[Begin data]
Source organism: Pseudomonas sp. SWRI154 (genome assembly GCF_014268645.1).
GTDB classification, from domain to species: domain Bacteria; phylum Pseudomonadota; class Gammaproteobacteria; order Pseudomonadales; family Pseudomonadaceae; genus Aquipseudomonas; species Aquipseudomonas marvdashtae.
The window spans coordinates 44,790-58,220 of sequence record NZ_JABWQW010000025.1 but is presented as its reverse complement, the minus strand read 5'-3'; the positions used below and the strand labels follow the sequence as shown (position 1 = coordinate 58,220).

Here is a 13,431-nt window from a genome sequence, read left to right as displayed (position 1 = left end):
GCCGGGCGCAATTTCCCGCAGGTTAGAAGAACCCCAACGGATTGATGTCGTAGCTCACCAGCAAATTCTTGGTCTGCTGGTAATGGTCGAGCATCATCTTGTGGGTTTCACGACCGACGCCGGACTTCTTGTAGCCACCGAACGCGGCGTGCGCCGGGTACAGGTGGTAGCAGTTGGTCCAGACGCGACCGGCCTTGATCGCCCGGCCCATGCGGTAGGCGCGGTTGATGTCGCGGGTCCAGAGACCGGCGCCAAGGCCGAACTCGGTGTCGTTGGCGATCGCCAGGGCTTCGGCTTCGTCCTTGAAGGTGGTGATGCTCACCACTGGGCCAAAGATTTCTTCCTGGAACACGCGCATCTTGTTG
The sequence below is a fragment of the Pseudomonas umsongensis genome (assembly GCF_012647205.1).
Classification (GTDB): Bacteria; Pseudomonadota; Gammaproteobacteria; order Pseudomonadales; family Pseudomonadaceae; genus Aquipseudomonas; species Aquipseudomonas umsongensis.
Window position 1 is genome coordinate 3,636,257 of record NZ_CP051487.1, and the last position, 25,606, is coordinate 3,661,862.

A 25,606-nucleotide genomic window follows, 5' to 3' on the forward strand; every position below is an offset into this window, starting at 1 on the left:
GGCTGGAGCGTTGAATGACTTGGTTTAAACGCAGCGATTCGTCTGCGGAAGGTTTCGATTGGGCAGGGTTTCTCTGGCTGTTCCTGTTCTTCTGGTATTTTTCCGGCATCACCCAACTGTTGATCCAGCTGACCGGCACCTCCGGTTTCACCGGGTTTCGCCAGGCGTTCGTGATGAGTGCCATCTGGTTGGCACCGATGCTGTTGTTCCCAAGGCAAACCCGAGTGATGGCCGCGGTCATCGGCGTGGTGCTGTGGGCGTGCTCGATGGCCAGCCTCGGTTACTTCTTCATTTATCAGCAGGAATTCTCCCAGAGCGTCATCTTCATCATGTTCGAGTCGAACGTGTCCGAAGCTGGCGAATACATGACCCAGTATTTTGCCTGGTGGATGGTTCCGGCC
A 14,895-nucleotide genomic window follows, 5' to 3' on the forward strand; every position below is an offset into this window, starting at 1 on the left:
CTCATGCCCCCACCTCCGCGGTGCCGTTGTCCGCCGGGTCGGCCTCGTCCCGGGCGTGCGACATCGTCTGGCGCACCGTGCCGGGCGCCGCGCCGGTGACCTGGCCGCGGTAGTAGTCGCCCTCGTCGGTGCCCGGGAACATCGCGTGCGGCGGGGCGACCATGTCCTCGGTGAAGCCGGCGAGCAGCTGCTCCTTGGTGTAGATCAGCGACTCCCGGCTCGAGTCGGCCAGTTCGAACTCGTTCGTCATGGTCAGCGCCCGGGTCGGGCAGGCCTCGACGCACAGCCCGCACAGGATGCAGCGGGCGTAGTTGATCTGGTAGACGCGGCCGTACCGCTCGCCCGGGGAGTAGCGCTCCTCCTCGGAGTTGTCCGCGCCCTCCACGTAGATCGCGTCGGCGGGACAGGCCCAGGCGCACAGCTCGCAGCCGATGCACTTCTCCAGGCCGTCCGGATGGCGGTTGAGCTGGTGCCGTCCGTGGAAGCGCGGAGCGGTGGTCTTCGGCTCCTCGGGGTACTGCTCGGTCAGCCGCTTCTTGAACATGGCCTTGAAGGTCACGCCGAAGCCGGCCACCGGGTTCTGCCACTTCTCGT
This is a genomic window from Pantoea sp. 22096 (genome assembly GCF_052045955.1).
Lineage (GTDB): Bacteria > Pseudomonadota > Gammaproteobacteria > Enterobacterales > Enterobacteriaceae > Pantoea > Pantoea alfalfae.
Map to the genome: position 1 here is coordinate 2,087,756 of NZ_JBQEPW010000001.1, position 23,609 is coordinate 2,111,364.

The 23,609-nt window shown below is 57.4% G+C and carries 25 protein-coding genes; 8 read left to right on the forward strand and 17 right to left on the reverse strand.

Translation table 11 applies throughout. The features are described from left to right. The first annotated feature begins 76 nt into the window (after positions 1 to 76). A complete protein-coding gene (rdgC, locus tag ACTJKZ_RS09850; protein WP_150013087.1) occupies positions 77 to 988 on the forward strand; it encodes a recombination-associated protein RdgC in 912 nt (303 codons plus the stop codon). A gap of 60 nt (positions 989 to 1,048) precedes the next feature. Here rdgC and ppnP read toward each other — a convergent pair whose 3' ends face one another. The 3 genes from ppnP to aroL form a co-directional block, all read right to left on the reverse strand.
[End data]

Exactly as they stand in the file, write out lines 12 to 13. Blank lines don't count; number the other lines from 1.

CTCATGCCCCCACCTCCGCGGTGCCGTTGTCCGCCGGGTCGGCCTCGTCCCGGGCGTGCGACATCGTCTGGCGCACCGTGCCGGGCGCCGCGCCGGTGACCTGGCCGCGGTAGTAGTCGCCCTCGTCGGTGCCCGGGAACATCGCGTGCGGCGGGGCGACCATGTCCTCGGTGAAGCCGGCGAGCAGCTGCTCCTTGGTGTAGATCAGCGACTCCCGGCTCGAGTCGGCCAGTTCGAACTCGTTCGTCATGGTCAGCGCCCGGGTCGGGCAGGCCTCGACGCACAGCCCGCACAGGATGCAGCGGGCGTAGTTGATCTGGTAGACGCGGCCGTACCGCTCGCCCGGGGAGTAGCGCTCCTCCTCGGAGTTGTCCGCGCCCTCCACGTAGATCGCGTCGGCGGGACAGGCCCAGGCGCACAGCTCGCAGCCGATGCACTTCTCCAGGCCGTCCGGATGGCGGTTGAGCTGGTGCCGTCCGTGGAAGCGCGGAGCGGTGGTCTTCGGCTCCTCGGGGTACTGCTCGGTCAGCCGCTTCTTGAACATGGCCTTGAAGGTCACGCCGAAGCCGGCCACCGGGTTCTGCCACTTCTCGT
This is a genomic window from Pantoea sp. 22096 (genome assembly GCF_052045955.1).